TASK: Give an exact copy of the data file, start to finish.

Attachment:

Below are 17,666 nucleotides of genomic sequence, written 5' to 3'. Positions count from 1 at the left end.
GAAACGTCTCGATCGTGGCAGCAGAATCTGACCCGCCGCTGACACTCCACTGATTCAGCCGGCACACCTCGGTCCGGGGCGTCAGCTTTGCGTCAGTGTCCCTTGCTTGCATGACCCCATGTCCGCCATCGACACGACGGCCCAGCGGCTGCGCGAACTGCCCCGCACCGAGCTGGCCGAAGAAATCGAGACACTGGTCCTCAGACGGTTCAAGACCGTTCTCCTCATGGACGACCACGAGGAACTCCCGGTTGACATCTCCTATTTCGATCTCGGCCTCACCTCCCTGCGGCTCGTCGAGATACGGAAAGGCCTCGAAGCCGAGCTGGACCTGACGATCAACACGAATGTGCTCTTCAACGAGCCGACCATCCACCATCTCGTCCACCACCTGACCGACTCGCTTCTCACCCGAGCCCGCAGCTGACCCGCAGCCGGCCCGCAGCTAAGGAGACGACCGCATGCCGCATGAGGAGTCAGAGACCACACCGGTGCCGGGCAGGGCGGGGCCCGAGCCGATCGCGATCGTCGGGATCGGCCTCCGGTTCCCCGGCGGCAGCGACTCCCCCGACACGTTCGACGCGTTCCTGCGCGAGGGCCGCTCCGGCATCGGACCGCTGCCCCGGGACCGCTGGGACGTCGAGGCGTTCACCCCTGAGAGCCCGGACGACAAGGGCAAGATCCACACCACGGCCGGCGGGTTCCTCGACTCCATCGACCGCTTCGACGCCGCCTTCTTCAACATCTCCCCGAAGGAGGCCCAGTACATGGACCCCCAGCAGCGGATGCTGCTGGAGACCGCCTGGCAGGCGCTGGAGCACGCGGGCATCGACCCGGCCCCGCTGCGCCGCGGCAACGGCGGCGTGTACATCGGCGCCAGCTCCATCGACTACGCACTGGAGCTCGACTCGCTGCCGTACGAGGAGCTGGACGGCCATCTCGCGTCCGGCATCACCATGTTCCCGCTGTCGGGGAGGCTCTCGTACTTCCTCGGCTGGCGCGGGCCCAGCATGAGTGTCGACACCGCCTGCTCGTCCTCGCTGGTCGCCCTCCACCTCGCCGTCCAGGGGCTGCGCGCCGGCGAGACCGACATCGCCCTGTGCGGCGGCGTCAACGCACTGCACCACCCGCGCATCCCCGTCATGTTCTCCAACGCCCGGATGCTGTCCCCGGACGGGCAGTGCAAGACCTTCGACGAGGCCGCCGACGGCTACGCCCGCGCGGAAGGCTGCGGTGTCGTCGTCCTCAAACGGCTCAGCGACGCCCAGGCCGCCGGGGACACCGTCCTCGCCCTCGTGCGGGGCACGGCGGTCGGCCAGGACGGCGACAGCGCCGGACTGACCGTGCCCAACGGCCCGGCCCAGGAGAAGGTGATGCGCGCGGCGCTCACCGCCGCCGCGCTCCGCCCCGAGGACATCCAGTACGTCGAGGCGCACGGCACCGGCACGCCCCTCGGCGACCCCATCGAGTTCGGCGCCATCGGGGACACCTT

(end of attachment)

Below are 17,666 nucleotides of genomic sequence, written 5' to 3'. Positions count from 1 at the left end.
GAAACGTCTCGATCGTGGCAGCAGAATCTGACCCGCCGCTGACACTCCACTGATTCAGCCGGCACACCTCGGTCCGGGGCGTCAGCTTTGCGTCAGTGTCCCTTGCTTGCATGACCCCATGTCCGCCATCGACACGACGGCCCAGCGGCTGCGCGAACTGCCCCGCACCGAGCTGGCCGAAGAAATCGAGACACTGGTCCTCAGACGGTTCAAGACCGTTCTCCTCATGGACGACCACGAGGAACTCCCGGTTGACATCTCCTATTTCGATCTCGGCCTCACCTCCCTGCGGCTCGTCGAGATACGGAAAGGCCTCGAAGCCGAGCTGGACCTGACGATCAACACGAATGTGCTCTTCAACGAGCCGACCATCCACCATCTCGTCCACCACCTGACCGACTCGCTTCTCACCCGAGCCCGCAGCTGACCCGCAGCCGGCCCGCAGCTAAGGAGACGACCGCATGCCGCATGAGGAGTCAGAGACCACACCGGTGCCGGGCAGGGCGGGGCCCGAGCCGATCGCGATCGTCGGGATCGGCCTCCGGTTCCCCGGCGGCAGCGACTCCCCCGACACGTTCGACGCGTTCCTGCGCGAGGGCCGCTCCGGCATCGGACCGCTGCCCCGGGACCGCTGGGACGTCGAGGCGTTCACCCCTGAGAGCCCGGACGACAAGGGCAAGATCCACACCACGGCCGGCGGGTTCCTCGACTCCATCGACCGCTTCGACGCCGCCTTCTTCAACATCTCCCCGAAGGAGGCCCAGTACATGGACCCCCAGCAGCGGATGCTGCTGGAGACCGCCTGGCAGGCGCTGGAGCACGCGGGCATCGACCCGGCCCCGCTGCGCCGCGGCAACGGCGGCGTGTACATCGGCGCCAGCTCCATCGACTACGCACTGGAGCTCGACTCGCTGCCGTACGAGGAGCTGGACGGCCATCTCGCGTCCGGCATCACCATGTTCCCGCTGTCGGGGAGGCTCTCGTACTTCCTCGGCTGGCGCGGGCCCAGCATGAGTGTCGACACCGCCTGCTCGTCCTCGCTGGTCGCCCTCCACCTCGCCGTCCAGGGGCTGCGCGCCGGCGAGACCGACATCGCCCTGTGCGGCGGCGTCAACGCACTGCACCACCCGCGCATCCCCGTCATGTTCTCCAACGCCCGGATGCTGTCCCCGGACGGGCAGTGCAAGACCTTCGACGAGGCCGCCGACGGCTACGCCCGCGCGGAAGGCTGCGGTGTCGTCGTCCTCAAACGGCTCAGCGACGCCCAGGCCGCCGGGGACACCGTCCTCGCCCTCGTGCGGGGCACGGCGGTCGGCCAGGACGGCGACAGCGCCGGACTGACCGTGCCCAACGGCCCGGCCCAGGAGAAGGTGATGCGCGCGGCGCTCACCGCCGCCGCGCTCCGCCCCGAGGACATCCAGTACGTCGAGGCGCACGGCACCGGCACGCCCCTCGGCGACCCCATCGAGTTCGGCGCCATCGGGGACACCTT